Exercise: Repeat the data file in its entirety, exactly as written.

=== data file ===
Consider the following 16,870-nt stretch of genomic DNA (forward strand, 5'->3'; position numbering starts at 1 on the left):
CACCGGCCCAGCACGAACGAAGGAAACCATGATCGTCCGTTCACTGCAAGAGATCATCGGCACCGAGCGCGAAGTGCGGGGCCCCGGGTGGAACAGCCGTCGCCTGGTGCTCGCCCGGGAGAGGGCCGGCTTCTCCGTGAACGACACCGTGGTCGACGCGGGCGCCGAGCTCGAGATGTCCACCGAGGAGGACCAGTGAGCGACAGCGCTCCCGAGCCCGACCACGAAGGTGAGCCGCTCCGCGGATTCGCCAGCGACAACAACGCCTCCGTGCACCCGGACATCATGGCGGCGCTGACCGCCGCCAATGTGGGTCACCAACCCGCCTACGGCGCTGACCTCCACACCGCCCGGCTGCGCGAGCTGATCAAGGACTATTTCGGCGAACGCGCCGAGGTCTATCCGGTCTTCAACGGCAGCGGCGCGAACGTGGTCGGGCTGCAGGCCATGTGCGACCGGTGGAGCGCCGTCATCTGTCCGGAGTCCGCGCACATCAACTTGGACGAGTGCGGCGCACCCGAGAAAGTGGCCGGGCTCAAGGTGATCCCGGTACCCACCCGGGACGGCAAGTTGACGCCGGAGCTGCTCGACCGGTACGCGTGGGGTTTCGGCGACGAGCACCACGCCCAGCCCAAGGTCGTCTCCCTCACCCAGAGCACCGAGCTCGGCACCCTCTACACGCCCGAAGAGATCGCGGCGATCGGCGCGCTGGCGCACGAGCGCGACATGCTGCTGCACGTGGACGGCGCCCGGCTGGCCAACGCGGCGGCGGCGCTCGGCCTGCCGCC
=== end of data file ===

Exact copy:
Consider the following 16,870-nt stretch of genomic DNA (forward strand, 5'->3'; position numbering starts at 1 on the left):
CACCGGCCCAGCACGAACGAAGGAAACCATGATCGTCCGTTCACTGCAAGAGATCATCGGCACCGAGCGCGAAGTGCGGGGCCCCGGGTGGAACAGCCGTCGCCTGGTGCTCGCCCGGGAGAGGGCCGGCTTCTCCGTGAACGACACCGTGGTCGACGCGGGCGCCGAGCTCGAGATGTCCACCGAGGAGGACCAGTGAGCGACAGCGCTCCCGAGCCCGACCACGAAGGTGAGCCGCTCCGCGGATTCGCCAGCGACAACAACGCCTCCGTGCACCCGGACATCATGGCGGCGCTGACCGCCGCCAATGTGGGTCACCAACCCGCCTACGGCGCTGACCTCCACACCGCCCGGCTGCGCGAGCTGATCAAGGACTATTTCGGCGAACGCGCCGAGGTCTATCCGGTCTTCAACGGCAGCGGCGCGAACGTGGTCGGGCTGCAGGCCATGTGCGACCGGTGGAGCGCCGTCATCTGTCCGGAGTCCGCGCACATCAACTTGGACGAGTGCGGCGCACCCGAGAAAGTGGCCGGGCTCAAGGTGATCCCGGTACCCACCCGGGACGGCAAGTTGACGCCGGAGCTGCTCGACCGGTACGCGTGGGGTTTCGGCGACGAGCACCACGCCCAGCCCAAGGTCGTCTCCCTCACCCAGAGCACCGAGCTCGGCACCCTCTACACGCCCGAAGAGATCGCGGCGATCGGCGCGCTGGCGCACGAGCGCGACATGCTGCTGCACGTGGACGGCGCCCGGCTGGCCAACGCGGCGGCGGCGCTCGGCCTGCCGCC